Images and customs
One of the perennial symbols of Christmas and New Year are church bells. Images of bells appear in Christmas card designs and as Christmas decorations, and the sound of bells forms part of many television and radio programmes (and, of course, advertising). For centuries, bells were sounded to welcome in Christmas Day and New Year’s Day, and in 1824 the Gentleman’s Magazine reported the ringing of Christmas bells in Yorkshire:
‘Christmas-eve is, in Yorkshire, celebrated in a peculiar manner. At eight o’clock in the evening, the bells greet “old father Christmas” with a merry peal, the children parade the streets with drums, trumpets, bells, or perhaps, in their absence, with the poker and shovel, taken from their humble cottage fire; the Yule candle is lighted.’
This custom was probably thought worth noting because it was different to the practice of Continue reading
Streets of darkness
When wandering along town or city streets, you can often spot objects that are leftovers from a previous way of life, including the strange-looking ‘link extinguishers’ outside a few houses in London and elsewhere. Before gas street lighting became widespread in the early decades of the 19th century, urban streets were extremely dark. Even on moonlit nights, the moon might be darkened by clouds, while the buildings on either side would cast deep shadows. For anyone out in the streets at night, there was not just the obvious hazard of being attacked by thieves, but a constant risk of accidents through not being able to see the way.
A link extinguisher in London on an entrance pillar (left) and in a close-up view (right)
The solution for many people was to hire a link boy – a boy or young man who carried a flaming torch called a ‘link’ to light the way for the traveller. Continue reading
Found mainly in England, teasels (also spelled teazles) commonly grow on damp grassland, at the edges of fields and on waste ground. They are tall plants with prickly stems and leaves, reaching about 1.8 metres in height. It is difficult to believe that this strange-looking wildflower was once grown as a commercial crop, known as the ‘fuller’s teasel’.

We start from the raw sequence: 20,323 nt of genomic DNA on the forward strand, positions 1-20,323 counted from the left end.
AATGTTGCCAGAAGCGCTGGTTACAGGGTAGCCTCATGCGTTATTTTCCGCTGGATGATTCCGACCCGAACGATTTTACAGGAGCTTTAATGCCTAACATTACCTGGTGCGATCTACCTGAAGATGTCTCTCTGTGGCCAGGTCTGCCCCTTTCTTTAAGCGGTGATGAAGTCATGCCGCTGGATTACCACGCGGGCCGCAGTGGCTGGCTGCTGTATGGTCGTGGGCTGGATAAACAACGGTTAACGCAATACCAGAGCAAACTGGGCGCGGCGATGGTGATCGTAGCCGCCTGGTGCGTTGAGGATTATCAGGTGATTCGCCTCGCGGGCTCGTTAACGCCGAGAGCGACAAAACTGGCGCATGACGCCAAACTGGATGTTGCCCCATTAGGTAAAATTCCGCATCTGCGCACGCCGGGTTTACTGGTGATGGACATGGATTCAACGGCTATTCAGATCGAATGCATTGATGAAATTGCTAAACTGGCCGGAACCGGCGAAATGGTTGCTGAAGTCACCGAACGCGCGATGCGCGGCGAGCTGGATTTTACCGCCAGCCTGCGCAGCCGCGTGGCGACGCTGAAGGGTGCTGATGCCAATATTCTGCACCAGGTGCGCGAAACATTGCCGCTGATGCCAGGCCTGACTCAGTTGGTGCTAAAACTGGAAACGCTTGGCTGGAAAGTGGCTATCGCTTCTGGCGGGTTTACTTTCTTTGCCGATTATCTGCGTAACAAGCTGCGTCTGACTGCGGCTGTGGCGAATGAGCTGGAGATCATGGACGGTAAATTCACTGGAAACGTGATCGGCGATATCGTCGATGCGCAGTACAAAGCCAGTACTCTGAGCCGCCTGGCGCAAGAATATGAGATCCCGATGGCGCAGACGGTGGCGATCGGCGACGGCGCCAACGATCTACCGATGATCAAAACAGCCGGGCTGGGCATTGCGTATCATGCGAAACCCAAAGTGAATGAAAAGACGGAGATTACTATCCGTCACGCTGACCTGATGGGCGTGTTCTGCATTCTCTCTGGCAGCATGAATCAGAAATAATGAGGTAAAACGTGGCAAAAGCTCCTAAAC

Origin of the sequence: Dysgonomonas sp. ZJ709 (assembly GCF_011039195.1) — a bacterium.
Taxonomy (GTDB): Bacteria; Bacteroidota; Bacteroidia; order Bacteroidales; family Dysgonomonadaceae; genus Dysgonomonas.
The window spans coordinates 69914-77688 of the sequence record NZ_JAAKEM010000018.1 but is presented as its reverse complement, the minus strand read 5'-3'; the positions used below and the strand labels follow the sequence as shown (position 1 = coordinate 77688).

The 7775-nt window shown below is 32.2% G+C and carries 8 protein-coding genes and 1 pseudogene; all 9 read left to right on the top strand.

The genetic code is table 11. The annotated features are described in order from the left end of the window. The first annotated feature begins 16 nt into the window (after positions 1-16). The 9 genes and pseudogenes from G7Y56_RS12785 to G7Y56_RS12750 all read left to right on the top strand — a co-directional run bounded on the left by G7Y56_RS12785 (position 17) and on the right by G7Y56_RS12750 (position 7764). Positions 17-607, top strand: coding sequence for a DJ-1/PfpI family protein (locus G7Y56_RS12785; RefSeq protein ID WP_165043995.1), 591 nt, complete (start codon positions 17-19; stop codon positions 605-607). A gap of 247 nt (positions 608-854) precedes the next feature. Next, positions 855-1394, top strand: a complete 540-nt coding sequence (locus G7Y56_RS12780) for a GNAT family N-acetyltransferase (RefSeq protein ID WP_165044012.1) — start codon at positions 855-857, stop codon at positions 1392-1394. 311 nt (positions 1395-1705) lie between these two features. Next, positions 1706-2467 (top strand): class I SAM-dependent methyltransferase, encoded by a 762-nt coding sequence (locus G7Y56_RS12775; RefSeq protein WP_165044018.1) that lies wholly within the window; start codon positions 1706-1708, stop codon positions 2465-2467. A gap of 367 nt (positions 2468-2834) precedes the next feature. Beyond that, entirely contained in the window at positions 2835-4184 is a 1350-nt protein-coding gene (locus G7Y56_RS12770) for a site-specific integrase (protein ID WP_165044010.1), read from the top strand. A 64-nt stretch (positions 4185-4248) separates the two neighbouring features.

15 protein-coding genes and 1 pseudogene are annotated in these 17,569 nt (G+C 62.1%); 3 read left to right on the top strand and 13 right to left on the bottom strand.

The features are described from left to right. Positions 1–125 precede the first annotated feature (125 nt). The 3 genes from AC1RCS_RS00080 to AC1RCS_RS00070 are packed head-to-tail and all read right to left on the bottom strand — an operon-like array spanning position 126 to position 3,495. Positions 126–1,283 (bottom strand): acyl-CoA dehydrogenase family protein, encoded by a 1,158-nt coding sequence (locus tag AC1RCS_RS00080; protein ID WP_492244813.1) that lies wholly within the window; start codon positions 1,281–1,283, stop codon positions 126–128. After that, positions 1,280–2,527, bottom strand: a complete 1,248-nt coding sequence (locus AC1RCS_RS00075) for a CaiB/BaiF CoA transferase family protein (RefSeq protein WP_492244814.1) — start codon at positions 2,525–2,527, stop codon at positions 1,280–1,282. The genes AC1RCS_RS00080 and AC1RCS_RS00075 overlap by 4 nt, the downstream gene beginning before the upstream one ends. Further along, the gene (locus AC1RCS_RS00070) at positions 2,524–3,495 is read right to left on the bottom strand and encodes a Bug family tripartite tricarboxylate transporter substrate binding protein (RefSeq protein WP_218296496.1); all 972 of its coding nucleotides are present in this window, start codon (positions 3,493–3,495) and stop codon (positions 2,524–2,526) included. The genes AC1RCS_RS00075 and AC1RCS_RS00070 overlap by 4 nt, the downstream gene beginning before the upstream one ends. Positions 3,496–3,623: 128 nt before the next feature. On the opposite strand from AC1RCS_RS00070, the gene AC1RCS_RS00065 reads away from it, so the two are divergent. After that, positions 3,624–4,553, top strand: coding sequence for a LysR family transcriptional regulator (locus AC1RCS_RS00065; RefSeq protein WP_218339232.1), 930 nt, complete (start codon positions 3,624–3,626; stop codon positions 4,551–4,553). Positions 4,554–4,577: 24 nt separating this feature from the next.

Picture of a wild teasel plant
Teasels for textiles
Teasels were cultivated because they played an essential part in woollen cloth manufacture, Continue reading
Our research recently took us to the seaside town of Selsey in West Sussex on the south coast of England, at the tip of the low-lying Manhood Peninsula, some 8 miles due south of the cathedral city of Chichester. Bounded by the sea on two sides, with fertile farmland to the north, Selsey was once virtually an island. Even now, there is only one main route into the town – the road from Chichester. It was on Selsey island that Christianity was introduced to Sussex around AD 680 when St Wilfrid was driven ashore during a storm and subsequently founded a monastery and cathedral there. Both have long disappeared beneath the sea due to coastal erosion.
Today, Selsey is part-seaside resort and part-dormitory town for Chichester. For centuries the main occupations were farming, fishing and smuggling, but in the 19th century Selsey began to thrive as a seaside resort. During the 1930s, when holiday camps were becoming popular, Broadreeds Holiday Camp was built, designed on a Spanish theme. In World War Two, the camp was used as accommodation for handicapped children evacuated from London, though its location right on the south coast made it a target for attack. Continue reading
‘The Very Plain Elm Case’ might sound like the title of a mystery in an old detective novel, but it is actually a real-life (and death) story relating to William Jones, who was born in 1755 at Abergavenny in Wales. In 1781, he became the curate of the parish of Broxbourne, then a small village just north of London.
Sick to death of London
Although he wrote copious notebooks and journals, only his diary has survived, which was published in 1929 as The Diary of the Revd. William Jones, edited by his great-grandson, Octavius Francis Christie. It starts in 1777 and continues to 1821, when William died. We used a few quotes from his diary in Eavesdropping on Jane Austen’s England, because he gives revealing and amusing comments on finances, tithes, housing for the clergy and the poor, taking in lodgers, taxes on wine, marriage, snuff, writing materials and the gruesome murder at Hoddesdon Continue reading